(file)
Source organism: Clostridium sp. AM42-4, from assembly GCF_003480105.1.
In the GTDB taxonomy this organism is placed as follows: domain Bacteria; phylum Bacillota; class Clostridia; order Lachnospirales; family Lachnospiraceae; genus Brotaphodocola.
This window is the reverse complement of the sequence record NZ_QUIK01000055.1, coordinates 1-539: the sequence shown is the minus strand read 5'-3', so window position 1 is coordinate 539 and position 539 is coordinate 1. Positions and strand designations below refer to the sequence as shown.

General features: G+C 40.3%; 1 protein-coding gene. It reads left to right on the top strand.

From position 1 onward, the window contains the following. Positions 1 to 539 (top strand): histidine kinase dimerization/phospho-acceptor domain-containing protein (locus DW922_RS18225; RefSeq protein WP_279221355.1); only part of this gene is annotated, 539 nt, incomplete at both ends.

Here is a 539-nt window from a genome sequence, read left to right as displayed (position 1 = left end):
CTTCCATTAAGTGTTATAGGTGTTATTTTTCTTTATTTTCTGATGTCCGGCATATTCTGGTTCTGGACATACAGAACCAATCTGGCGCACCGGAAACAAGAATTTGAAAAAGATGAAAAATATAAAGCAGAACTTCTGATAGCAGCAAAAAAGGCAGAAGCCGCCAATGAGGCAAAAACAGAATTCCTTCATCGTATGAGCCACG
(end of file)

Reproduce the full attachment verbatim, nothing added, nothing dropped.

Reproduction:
Source organism: Clostridium sp. AM42-4, from assembly GCF_003480105.1.
In the GTDB taxonomy this organism is placed as follows: domain Bacteria; phylum Bacillota; class Clostridia; order Lachnospirales; family Lachnospiraceae; genus Brotaphodocola.
This window is the reverse complement of the sequence record NZ_QUIK01000055.1, coordinates 1-539: the sequence shown is the minus strand read 5'-3', so window position 1 is coordinate 539 and position 539 is coordinate 1. Positions and strand designations below refer to the sequence as shown.

General features: G+C 40.3%; 1 protein-coding gene. It reads left to right on the top strand.

From position 1 onward, the window contains the following. Positions 1 to 539 (top strand): histidine kinase dimerization/phospho-acceptor domain-containing protein (locus DW922_RS18225; RefSeq protein WP_279221355.1); only part of this gene is annotated, 539 nt, incomplete at both ends.

Here is a 539-nt window from a genome sequence, read left to right as displayed (position 1 = left end):
CTTCCATTAAGTGTTATAGGTGTTATTTTTCTTTATTTTCTGATGTCCGGCATATTCTGGTTCTGGACATACAGAACCAATCTGGCGCACCGGAAACAAGAATTTGAAAAAGATGAAAAATATAAAGCAGAACTTCTGATAGCAGCAAAAAAGGCAGAAGCCGCCAATGAGGCAAAAACAGAATTCCTTCATCGTATGAGCCACG